Christian Dior: Part 2
Without a doubt, what was remarkable about this room was the ceiling. It was made of thousands of tiny paper roses. I don't know whether they were handmade, but I can't think of a machine that makes roses. Instantly I began thinking I'd like an area with a ceiling like this at my wedding...and imagined months of making paper roses and dragging whoever I could to help out. I loved the way they draped down, like vines or willow trees- and you couldn't help but think you were in some sort of magical fairy-like forest.
Soon enough we noticed this quote put up on the wall.
"After women, flowers are the most divine of creations."
Not at all sure I agree with that, but it made me laugh all the same. ￼
Here's another one of those tiny sample dresses I was talking about in What is Haute Couture, but this one really did astonish me. I have no idea how it's possible to make something so precise and gorgeous on such a small scale. Imagine sewing each one of those flowers on individually... The full sized dress was the centre piece of the room, in a glass dome which we walked around to see the rest of the pieces. I loved it (was hard not to) and found it comforting somehow, that a man had chosen such a stereotypically feminine inspiration choice.
As for these three, I can easily see them being worn in Spain. I find white is harder to pull off in Britain- to me I it does need some heat and sunshine to make sense. For some reason these made me think of baptism outfits for the guests- maybe that's related to my cousins' baptism and memories of many elegant guests. I loved the use of the lace- and how the bouquet was created just so wonderfully in par with the design. I loved the soft tones of the flowers and sash; they're not eyepopping, but gentle on the eye, blending with the dress instead of distracting from the masterwork of the lace.
The creation beside that dress also interests me, because the top took me to Japan and made me think of their fashion. I'm not sure whether there was Japanese inspiration behind it, but the high neckline, shape of the sleeves and tie-waste, made me think of a traditional kimono.
I put in this one because of the two dresses facing us...Notice the bronze belt on the dress on the right. I don't know anything about bronze craft, but I loved the detail the flower had, with little dents and scratches carved in deliberately to add texture. The golden colour, although a shade or two closer to copper, only added to the wonderfully magical final impresssion.
I'm sure the dress would look perfectly dreamy in a forest with deer, and perhaps a deep blue stream running through it... Then again, the dress on the left also gives me elven, mystical vibes. And once more the belt caught my attention. The choice of leather on a cauture dess seemed too 'earthlike'- so unsuited to the city and the red carpet, that it surprised me.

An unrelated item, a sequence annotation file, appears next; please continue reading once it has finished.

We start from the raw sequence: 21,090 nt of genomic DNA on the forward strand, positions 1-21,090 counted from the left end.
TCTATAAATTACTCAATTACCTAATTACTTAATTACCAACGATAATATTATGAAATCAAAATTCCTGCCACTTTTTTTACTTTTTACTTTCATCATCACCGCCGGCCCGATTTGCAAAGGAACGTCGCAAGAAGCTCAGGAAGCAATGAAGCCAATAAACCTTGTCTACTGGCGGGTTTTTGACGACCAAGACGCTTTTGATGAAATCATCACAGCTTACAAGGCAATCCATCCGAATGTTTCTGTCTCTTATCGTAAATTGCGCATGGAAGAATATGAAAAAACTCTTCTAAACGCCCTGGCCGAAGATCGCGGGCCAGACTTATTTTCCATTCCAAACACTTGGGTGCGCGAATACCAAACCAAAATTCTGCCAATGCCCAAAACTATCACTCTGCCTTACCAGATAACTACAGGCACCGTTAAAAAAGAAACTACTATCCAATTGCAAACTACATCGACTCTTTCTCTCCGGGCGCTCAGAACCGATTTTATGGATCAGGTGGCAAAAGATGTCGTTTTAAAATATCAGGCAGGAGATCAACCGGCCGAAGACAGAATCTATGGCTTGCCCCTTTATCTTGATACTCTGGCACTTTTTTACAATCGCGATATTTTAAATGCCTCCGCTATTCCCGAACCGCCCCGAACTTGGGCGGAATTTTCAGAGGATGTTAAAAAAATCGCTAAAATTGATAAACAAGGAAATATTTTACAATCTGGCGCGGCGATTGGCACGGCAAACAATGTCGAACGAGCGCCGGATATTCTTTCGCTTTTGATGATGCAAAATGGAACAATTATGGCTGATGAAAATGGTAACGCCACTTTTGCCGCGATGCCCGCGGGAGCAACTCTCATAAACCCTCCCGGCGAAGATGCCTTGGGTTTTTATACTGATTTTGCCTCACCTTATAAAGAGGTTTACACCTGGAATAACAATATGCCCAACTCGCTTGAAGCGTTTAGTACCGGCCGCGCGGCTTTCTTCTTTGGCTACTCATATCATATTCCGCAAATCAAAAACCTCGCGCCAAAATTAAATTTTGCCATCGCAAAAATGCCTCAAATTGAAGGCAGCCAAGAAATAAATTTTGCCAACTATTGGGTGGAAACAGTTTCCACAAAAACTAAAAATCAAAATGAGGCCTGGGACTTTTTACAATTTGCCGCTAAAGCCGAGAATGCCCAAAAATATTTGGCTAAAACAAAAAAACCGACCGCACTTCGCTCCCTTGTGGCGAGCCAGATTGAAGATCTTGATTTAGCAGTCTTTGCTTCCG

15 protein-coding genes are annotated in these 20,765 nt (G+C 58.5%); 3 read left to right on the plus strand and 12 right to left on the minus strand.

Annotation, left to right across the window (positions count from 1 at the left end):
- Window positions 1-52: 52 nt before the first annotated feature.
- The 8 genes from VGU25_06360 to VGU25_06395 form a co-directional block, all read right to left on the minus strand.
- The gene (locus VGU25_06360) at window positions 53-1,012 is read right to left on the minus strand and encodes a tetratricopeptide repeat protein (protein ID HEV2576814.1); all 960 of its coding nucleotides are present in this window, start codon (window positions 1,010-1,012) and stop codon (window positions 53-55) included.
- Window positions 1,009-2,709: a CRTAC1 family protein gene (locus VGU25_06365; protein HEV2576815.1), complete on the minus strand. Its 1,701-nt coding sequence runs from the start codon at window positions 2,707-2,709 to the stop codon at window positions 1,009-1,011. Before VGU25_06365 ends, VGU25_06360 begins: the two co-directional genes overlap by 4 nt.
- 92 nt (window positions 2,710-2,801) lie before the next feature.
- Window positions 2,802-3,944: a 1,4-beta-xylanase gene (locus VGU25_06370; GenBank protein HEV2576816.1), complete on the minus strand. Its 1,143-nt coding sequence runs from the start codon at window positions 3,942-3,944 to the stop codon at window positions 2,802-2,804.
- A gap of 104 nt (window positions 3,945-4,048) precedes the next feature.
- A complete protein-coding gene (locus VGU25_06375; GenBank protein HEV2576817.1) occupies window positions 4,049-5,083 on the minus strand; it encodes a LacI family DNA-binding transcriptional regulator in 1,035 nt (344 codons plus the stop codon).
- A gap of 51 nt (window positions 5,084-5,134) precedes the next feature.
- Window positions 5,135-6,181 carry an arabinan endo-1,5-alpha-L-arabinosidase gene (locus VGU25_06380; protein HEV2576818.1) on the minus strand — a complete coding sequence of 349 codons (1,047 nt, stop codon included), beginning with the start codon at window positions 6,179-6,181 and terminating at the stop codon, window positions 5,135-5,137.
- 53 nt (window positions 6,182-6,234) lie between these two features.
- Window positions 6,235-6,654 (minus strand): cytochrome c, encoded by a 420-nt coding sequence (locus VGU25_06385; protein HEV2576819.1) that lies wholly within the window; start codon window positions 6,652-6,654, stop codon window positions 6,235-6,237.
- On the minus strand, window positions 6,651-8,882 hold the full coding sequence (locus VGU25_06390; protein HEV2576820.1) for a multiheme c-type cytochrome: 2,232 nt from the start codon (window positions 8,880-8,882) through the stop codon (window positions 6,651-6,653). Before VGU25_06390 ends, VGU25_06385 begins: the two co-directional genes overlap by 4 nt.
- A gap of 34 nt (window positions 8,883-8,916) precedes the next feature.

But after all, this room was centred around nature and nature alone, so I guess a small 'Lord of the Rings' touch can't be said to be too amiss.
Aaaaaah isn't this ombre look as pretty as anything. The texture on the ombre dress was something that jumped out at me too. The whole fabric on was lovely and felt like a nice change- stiff enough to hold shape without losing a sense of flow. But I loved the texture best of all. It reminded me of pollen when you rub it together in your hands, that sort of graininess. Or, now I look back at the photos, you could also say it's like fairy dust...Perhaps Cinderella's godmother left it behind when sweeping the dress into creation. Of the dress on the right, I adored the 1950's shape. I always love a sash at the waist, and this one was lovely and wide.
Now these are possibly my favourite from the room. Frosty, would be my choice of word to sum them up. They're fluffy and lovely, and wintery and summery at the same time. I just find them incredibly beautiful, especially the pale blue one- I can see myself wearing that a lot more- the detail is simply fabulous. Without my imagination I really would be stuck in calamity. But that at least does give me a little window, through which, I can almost feel what it would be like to wear that gown. In some place in Europe (Greece perhaps), with pillars and white chalky steps.
Had I the opportunity to go round again, what I would change is how much attention I payed to the information of each dress. There were placquards beneath each dress giving their name, their designer, and their date- but I was too rapt and immersed to think of paying attention to them. By this point in the exhibition dresses were being displayed that were designed after Christian Dior's death, so knowing the names of each designer I would have really appreciated. I'm sure it's nothing a Google search can't solve, but even still it's just something on my mind.